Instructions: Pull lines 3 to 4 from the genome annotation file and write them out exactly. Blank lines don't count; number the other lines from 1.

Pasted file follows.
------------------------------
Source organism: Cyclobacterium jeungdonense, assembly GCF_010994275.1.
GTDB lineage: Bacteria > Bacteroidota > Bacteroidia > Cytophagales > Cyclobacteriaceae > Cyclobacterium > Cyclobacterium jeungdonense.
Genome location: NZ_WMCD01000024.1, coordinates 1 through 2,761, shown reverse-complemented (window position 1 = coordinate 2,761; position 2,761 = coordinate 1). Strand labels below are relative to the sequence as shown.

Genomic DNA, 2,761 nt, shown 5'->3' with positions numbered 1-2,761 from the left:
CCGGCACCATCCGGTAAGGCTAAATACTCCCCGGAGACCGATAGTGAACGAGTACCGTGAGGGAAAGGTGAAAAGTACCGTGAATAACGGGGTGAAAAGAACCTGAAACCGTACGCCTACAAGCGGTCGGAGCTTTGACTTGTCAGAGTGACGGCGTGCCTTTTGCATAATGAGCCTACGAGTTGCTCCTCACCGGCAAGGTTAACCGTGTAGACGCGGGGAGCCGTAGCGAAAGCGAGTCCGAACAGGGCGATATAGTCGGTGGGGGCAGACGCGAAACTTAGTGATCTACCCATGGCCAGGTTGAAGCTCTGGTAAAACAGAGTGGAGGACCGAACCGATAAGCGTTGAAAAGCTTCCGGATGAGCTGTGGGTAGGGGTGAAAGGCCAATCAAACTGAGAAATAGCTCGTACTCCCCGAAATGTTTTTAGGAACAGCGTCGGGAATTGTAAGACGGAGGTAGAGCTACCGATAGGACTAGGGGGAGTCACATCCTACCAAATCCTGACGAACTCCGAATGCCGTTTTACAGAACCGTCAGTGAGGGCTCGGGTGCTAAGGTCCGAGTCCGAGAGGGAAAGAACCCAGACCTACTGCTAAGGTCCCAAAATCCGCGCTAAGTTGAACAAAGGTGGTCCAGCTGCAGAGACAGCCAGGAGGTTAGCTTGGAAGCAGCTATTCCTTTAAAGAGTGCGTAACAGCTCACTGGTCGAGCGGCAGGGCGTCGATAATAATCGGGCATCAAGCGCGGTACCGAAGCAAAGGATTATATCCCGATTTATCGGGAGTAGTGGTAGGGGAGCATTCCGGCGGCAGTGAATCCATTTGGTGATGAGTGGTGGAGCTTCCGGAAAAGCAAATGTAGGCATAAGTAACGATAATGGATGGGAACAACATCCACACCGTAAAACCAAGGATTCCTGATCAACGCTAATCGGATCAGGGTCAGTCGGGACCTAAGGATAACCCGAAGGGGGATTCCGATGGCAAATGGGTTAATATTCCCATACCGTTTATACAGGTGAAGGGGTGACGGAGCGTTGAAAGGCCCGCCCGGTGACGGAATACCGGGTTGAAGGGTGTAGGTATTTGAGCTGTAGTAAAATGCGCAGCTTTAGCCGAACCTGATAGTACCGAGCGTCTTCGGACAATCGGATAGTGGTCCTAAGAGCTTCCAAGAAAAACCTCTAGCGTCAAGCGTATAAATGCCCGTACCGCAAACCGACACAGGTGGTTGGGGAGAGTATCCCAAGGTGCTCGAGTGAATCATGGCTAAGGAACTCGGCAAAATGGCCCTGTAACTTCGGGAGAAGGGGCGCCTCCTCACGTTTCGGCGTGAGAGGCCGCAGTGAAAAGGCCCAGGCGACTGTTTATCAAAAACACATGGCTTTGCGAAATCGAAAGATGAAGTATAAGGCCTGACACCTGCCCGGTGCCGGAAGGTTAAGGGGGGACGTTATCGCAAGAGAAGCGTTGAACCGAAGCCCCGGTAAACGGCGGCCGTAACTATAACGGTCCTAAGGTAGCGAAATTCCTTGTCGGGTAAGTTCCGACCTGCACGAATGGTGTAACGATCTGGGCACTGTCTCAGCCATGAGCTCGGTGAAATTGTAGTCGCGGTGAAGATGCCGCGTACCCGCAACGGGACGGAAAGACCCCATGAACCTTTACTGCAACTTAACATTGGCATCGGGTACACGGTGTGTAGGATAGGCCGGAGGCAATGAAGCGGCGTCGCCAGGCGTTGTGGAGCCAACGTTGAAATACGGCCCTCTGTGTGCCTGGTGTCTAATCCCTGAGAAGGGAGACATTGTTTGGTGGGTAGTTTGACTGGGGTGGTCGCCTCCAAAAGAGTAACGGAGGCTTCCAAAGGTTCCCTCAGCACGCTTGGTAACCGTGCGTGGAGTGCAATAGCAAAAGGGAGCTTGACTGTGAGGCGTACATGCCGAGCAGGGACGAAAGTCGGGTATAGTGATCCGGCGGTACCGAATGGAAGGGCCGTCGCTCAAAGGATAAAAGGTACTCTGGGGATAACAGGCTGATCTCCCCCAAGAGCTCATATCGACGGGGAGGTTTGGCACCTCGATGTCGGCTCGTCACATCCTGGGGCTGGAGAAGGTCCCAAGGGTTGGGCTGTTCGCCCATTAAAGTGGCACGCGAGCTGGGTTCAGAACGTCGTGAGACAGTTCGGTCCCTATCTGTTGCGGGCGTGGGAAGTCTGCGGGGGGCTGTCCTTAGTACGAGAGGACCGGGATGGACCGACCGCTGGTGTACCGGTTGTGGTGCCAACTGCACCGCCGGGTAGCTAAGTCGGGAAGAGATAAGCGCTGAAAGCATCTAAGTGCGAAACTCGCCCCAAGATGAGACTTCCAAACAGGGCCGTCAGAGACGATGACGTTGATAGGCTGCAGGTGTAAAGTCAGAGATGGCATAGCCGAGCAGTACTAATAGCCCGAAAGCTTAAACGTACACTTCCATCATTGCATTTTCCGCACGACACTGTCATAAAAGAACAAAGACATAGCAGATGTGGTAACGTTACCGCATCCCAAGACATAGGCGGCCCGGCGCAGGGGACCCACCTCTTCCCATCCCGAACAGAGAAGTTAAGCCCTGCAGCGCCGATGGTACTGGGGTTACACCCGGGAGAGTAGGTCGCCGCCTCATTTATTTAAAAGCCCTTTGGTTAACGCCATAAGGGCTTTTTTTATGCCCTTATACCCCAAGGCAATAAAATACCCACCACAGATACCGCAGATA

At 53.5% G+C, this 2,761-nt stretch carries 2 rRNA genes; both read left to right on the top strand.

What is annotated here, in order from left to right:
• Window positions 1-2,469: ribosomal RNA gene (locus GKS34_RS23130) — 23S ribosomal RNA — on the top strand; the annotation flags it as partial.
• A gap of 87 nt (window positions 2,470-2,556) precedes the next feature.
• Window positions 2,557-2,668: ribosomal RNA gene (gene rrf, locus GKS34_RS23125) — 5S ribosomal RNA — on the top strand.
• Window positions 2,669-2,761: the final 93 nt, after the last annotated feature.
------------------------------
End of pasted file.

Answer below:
Genome location: NZ_WMCD01000024.1, coordinates 1 through 2,761, shown reverse-complemented (window position 1 = coordinate 2,761; position 2,761 = coordinate 1). Strand labels below are relative to the sequence as shown.

Genomic DNA, 2,761 nt, shown 5'->3' with positions numbered 1-2,761 from the left: